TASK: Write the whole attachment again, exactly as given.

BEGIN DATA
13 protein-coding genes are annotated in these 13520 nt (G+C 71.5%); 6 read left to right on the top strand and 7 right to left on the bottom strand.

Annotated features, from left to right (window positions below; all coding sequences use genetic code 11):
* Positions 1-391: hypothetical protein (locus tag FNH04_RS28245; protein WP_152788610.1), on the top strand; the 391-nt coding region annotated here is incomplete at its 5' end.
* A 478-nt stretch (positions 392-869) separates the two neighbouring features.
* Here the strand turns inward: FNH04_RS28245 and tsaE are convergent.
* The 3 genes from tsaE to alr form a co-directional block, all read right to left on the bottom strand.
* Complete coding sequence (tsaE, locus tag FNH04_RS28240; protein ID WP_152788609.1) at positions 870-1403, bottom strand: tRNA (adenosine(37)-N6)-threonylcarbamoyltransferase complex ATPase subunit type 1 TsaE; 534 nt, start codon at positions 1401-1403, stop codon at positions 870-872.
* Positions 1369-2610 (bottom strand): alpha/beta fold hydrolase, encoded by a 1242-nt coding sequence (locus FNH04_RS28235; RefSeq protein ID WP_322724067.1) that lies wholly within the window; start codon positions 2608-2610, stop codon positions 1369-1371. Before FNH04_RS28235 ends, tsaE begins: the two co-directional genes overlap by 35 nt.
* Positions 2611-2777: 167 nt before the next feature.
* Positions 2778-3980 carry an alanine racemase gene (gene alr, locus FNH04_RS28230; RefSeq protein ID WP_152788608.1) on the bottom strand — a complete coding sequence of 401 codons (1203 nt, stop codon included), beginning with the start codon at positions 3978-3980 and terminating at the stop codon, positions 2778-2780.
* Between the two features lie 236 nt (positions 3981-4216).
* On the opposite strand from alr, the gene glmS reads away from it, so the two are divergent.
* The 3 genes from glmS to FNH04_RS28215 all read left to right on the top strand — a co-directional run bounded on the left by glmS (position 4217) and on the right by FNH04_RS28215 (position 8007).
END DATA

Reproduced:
13 protein-coding genes are annotated in these 13520 nt (G+C 71.5%); 6 read left to right on the top strand and 7 right to left on the bottom strand.

Annotated features, from left to right (window positions below; all coding sequences use genetic code 11):
* Positions 1-391: hypothetical protein (locus tag FNH04_RS28245; protein WP_152788610.1), on the top strand; the 391-nt coding region annotated here is incomplete at its 5' end.
* A 478-nt stretch (positions 392-869) separates the two neighbouring features.
* Here the strand turns inward: FNH04_RS28245 and tsaE are convergent.
* The 3 genes from tsaE to alr form a co-directional block, all read right to left on the bottom strand.
* Complete coding sequence (tsaE, locus tag FNH04_RS28240; protein ID WP_152788609.1) at positions 870-1403, bottom strand: tRNA (adenosine(37)-N6)-threonylcarbamoyltransferase complex ATPase subunit type 1 TsaE; 534 nt, start codon at positions 1401-1403, stop codon at positions 870-872.
* Positions 1369-2610 (bottom strand): alpha/beta fold hydrolase, encoded by a 1242-nt coding sequence (locus FNH04_RS28235; RefSeq protein ID WP_322724067.1) that lies wholly within the window; start codon positions 2608-2610, stop codon positions 1369-1371. Before FNH04_RS28235 ends, tsaE begins: the two co-directional genes overlap by 35 nt.
* Positions 2611-2777: 167 nt before the next feature.
* Positions 2778-3980 carry an alanine racemase gene (gene alr, locus FNH04_RS28230; RefSeq protein ID WP_152788608.1) on the bottom strand — a complete coding sequence of 401 codons (1203 nt, stop codon included), beginning with the start codon at positions 3978-3980 and terminating at the stop codon, positions 2778-2780.
* Between the two features lie 236 nt (positions 3981-4216).
* On the opposite strand from alr, the gene glmS reads away from it, so the two are divergent.
* The 3 genes from glmS to FNH04_RS28215 all read left to right on the top strand — a co-directional run bounded on the left by glmS (position 4217) and on the right by FNH04_RS28215 (position 8007).